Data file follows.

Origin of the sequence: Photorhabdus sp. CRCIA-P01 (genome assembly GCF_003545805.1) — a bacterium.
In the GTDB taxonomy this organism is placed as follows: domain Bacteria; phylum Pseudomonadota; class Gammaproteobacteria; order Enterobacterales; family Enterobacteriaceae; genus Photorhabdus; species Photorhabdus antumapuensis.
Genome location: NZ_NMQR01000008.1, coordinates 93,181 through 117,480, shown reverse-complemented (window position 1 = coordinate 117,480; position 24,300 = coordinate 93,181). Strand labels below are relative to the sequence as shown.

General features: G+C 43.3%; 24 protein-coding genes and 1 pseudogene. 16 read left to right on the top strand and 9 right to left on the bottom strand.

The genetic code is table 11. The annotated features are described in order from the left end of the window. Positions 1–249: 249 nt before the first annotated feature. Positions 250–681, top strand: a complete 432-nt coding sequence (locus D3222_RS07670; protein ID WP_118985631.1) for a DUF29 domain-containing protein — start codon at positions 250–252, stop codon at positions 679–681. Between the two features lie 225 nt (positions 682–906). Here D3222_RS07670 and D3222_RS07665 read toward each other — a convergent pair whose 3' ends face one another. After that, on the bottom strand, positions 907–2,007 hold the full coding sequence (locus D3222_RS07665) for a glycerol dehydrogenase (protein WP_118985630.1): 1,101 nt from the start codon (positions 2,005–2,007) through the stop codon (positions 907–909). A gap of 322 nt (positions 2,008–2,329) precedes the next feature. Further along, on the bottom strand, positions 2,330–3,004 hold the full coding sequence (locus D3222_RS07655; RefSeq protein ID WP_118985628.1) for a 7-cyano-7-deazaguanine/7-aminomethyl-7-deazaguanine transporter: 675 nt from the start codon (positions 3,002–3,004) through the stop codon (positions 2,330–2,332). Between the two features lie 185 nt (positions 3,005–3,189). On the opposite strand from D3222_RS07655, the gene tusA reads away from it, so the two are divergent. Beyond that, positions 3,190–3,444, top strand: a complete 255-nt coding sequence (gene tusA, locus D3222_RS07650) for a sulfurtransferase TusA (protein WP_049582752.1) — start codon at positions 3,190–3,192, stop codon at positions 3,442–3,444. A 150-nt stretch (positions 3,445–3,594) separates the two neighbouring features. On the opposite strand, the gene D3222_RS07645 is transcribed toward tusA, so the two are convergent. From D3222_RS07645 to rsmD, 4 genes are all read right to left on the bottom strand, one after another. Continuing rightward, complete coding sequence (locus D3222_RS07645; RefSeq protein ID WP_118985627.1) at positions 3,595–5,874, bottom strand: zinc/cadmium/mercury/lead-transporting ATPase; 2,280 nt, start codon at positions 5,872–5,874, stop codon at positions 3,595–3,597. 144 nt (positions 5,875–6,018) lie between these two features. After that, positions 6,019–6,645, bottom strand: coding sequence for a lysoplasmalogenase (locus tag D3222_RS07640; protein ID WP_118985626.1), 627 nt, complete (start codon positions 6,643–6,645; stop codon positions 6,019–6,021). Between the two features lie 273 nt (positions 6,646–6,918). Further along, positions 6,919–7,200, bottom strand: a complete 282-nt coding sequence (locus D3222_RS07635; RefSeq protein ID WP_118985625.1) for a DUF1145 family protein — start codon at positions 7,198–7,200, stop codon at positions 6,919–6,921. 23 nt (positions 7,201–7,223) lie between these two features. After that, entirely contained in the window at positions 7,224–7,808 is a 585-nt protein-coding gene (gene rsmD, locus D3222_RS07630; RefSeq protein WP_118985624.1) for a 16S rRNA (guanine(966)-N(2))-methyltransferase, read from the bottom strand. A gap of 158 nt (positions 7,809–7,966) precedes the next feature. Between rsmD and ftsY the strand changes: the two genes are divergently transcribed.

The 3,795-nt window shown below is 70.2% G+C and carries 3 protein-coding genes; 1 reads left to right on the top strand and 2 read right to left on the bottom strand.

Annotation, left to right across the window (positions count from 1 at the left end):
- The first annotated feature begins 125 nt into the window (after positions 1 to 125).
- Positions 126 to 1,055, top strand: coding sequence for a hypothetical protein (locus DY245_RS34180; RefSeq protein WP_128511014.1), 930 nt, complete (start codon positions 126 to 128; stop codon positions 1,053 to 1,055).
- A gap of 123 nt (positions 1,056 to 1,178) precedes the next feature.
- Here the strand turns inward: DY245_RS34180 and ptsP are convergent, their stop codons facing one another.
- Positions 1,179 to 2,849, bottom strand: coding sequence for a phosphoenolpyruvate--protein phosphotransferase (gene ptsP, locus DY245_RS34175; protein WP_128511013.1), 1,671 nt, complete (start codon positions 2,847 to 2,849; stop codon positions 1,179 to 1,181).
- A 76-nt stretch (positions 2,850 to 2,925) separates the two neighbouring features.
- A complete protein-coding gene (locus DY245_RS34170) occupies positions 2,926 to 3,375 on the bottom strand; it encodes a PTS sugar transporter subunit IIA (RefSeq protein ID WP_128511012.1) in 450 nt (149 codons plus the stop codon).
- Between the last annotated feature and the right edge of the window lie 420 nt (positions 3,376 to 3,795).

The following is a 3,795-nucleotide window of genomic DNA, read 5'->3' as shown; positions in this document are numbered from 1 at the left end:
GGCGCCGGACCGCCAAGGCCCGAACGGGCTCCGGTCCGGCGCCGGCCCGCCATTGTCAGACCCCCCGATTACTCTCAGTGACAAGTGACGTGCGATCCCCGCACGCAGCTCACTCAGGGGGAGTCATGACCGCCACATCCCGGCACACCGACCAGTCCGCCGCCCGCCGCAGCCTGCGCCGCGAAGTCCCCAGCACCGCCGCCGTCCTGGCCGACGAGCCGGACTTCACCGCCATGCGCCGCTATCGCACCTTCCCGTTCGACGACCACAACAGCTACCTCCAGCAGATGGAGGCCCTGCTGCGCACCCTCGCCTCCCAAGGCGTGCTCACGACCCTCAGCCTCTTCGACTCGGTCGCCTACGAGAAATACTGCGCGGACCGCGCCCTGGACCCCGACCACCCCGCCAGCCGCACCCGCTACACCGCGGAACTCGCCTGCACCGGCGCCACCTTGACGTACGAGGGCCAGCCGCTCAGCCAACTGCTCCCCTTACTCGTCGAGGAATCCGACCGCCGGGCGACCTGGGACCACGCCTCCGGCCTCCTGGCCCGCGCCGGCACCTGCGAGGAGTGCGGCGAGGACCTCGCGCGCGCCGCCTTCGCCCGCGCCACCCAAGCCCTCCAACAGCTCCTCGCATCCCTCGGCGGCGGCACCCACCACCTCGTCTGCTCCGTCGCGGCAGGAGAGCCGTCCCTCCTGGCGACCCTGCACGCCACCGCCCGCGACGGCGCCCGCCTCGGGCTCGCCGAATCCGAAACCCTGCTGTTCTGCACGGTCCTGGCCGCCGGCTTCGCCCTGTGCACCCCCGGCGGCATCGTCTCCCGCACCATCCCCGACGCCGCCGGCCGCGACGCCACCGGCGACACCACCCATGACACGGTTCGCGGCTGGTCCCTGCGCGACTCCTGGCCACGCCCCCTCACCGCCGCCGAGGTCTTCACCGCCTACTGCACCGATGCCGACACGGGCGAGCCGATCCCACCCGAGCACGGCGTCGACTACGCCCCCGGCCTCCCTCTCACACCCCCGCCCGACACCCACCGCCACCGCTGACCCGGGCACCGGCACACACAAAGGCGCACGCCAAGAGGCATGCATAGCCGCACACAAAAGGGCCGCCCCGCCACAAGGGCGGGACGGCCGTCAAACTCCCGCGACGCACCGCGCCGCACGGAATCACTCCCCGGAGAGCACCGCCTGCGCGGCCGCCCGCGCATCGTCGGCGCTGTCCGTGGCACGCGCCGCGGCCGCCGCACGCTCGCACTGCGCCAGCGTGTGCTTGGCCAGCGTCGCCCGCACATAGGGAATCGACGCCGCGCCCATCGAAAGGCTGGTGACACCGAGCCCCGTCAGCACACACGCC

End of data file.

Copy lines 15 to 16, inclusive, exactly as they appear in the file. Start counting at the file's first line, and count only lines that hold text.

- Between the last annotated feature and the right edge of the window lie 420 nt (positions 3,376 to 3,795).

The following is a 3,795-nucleotide window of genomic DNA, read 5'->3' as shown; positions in this document are numbered from 1 at the left end: